Joyent's unique infrastructure design doesn't follow the path of Google or Amazon, includes built-in security and large data pipes for big business use.
Amazon's 7 Cloud Advantages: Hype Vs. Reality
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While Amazon and Google steal the limelight, Joyent has been hard at work off in the wings building out a competitive cloud infrastructure to compete with both of them. So far it's raised $120 million to produce an infrastructure that departs significantly from both Amazon and Google.
At the same time, it competes on price and has the option of offering a 100% uptime guaranteed service level agreement. Amazon guarantees 99.9% or extends credits equal to the downtime experienced by the customer, an approach that doesn't recognize the cost to the business of being down. Google guarantees 99.95% uptime and also extends credits for downtime. Joyent returns 5% of the monthly fee for each 30 minutes of downtime encountered, even though 30 minutes is less than 1% of the month.
Joyent servers don't run Linux, as Google and Amazon servers do. It runs SmartOS, a derivative of Illumos, an open source operating system started in 2010 to make the former Sun OpenSolaris operating system more open than Oracle was inclined to allow.
Joyent's use of SmartOS enables the use of the Dtrace utility to track the performance of a running application. "We do tons of instrumentation with Dtrace across the system," said Jason Hoffman, founder and CTO of Joyent.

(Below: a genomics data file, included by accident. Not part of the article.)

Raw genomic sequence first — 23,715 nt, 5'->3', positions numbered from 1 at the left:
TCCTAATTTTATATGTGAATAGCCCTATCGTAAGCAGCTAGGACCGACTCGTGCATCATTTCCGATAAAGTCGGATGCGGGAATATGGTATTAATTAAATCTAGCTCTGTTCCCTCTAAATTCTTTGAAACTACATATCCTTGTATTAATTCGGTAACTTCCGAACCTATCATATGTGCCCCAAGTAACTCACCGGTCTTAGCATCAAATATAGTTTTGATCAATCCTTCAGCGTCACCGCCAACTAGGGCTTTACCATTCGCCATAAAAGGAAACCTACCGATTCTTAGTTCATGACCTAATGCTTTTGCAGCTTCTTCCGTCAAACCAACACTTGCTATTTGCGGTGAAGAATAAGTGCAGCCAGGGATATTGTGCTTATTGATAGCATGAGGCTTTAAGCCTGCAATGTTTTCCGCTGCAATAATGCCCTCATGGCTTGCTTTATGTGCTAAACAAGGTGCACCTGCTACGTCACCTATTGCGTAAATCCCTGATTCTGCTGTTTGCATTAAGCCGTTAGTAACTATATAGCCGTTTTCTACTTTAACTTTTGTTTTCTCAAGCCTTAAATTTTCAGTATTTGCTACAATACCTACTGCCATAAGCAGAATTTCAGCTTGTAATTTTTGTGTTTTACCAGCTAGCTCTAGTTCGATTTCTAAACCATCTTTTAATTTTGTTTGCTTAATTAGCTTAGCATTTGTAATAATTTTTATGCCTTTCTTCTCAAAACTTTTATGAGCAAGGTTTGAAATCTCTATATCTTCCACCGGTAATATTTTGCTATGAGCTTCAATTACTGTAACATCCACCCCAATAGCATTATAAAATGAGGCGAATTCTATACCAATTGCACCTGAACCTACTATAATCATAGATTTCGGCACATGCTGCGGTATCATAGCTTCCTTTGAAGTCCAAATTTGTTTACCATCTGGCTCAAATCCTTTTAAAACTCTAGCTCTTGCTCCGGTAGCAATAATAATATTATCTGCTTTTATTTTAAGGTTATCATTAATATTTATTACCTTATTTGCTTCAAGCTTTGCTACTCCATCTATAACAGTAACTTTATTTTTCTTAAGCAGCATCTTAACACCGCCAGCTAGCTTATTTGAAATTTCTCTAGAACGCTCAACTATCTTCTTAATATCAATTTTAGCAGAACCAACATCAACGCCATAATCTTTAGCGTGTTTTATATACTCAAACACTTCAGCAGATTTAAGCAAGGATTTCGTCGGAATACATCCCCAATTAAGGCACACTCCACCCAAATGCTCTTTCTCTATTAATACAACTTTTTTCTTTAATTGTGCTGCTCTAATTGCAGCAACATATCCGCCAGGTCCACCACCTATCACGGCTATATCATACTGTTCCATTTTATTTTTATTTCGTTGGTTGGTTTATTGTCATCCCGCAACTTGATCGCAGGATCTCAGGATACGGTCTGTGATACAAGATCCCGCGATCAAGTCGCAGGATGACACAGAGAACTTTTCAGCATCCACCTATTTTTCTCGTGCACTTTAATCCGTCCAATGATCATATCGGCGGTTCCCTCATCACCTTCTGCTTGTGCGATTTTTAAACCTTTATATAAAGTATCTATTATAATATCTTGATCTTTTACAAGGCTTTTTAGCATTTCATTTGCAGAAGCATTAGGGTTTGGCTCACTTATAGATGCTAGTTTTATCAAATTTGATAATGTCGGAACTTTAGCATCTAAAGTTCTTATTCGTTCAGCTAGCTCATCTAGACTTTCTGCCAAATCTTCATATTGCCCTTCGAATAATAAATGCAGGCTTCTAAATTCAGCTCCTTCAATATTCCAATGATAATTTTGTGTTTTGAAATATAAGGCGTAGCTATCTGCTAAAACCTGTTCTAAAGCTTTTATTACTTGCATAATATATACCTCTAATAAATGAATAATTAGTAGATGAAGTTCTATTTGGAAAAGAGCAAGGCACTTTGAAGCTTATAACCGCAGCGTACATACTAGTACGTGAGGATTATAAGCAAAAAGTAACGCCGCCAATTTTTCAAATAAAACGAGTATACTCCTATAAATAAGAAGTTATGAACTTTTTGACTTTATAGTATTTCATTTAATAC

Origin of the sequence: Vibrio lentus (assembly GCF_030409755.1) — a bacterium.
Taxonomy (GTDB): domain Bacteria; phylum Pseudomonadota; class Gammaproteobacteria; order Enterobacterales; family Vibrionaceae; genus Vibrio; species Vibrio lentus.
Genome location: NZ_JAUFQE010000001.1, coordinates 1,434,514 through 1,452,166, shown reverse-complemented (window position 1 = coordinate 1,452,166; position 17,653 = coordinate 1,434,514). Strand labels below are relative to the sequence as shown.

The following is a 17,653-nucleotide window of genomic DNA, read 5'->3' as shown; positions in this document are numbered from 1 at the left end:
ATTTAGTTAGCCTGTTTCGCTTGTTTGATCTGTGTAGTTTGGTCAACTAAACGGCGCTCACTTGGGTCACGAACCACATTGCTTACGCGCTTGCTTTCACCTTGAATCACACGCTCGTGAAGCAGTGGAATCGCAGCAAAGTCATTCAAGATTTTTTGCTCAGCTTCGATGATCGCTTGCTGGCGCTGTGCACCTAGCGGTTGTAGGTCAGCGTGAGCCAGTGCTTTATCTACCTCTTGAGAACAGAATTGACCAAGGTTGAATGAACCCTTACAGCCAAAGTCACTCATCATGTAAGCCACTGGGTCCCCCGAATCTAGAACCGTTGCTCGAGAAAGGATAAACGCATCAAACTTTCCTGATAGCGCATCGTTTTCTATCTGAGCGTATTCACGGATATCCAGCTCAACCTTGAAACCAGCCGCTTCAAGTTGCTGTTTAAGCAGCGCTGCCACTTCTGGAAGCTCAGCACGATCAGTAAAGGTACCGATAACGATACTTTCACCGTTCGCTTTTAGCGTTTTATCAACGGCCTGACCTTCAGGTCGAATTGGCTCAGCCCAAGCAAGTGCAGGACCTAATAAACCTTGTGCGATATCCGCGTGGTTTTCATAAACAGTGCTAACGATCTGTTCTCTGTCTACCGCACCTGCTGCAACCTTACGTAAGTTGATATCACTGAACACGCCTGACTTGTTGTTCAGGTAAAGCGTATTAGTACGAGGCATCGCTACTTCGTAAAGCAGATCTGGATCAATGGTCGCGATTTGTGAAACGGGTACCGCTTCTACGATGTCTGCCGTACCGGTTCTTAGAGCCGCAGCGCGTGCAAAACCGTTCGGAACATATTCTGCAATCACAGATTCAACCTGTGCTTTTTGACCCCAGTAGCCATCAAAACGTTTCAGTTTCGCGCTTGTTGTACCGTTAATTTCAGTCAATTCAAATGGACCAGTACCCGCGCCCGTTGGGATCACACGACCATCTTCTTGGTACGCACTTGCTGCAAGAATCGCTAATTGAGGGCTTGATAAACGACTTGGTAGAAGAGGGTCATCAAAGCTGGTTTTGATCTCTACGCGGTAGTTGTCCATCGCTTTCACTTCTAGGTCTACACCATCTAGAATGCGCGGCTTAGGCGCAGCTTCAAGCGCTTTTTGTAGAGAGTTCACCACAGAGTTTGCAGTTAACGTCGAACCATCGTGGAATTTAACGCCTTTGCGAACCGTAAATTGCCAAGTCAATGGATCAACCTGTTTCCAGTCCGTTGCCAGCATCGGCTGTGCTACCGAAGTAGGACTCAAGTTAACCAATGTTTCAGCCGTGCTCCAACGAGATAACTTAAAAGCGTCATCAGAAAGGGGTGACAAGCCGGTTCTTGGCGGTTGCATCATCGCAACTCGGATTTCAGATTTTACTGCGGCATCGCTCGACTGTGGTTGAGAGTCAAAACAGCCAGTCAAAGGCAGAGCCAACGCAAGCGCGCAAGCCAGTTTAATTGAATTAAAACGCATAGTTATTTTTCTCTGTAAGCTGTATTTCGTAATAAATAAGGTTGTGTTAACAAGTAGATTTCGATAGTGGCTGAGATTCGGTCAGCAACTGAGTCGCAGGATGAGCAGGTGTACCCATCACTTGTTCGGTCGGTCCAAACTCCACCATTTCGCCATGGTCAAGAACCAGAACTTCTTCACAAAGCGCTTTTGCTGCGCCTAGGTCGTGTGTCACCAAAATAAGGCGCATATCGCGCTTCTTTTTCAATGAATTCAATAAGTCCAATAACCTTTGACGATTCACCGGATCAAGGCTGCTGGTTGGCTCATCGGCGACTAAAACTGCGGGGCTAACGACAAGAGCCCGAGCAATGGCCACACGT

SmartOS invokes the use of Solaris-style zones in virtualization, where one operating system supports the operation of many virtual machines, instead of each VM needing to fire up its own. That means one host has one operating system, not a whole set of them, with more efficient multi-tenant operations. And it includes the ZFS file system, originated by Sun and allowing for the verified movement of files, something like the two-phase commit pattern of relational databases, said Hoffman. That provides for assured data movement in the cloud, supervised by the file system itself.
The typical x86 malware writer is not familiar with these features. If an intruder gets beyond the perimeter into the Joyent cloud, he lands in an operating system he doesn't recognize, using a file system with its own protections built in and running virtual machines in a way that doesn't look like anything he's seen before. Hoffman compares the protective layers to the double-hulled oil tanker that can suffer an outer hull breach but not lose any oil.
Instead of being a front-end CPU- and server-based design, Joyent's cloud infrastructure considers the backend more important. Its design is built to provide CPU and memory at the service of a storage system that resembles the Sun Unified Storage platform, a system that included a large, high-speed cache memory based on flash drives. It also uses a ZFS file system and lots of storage management smarts built in.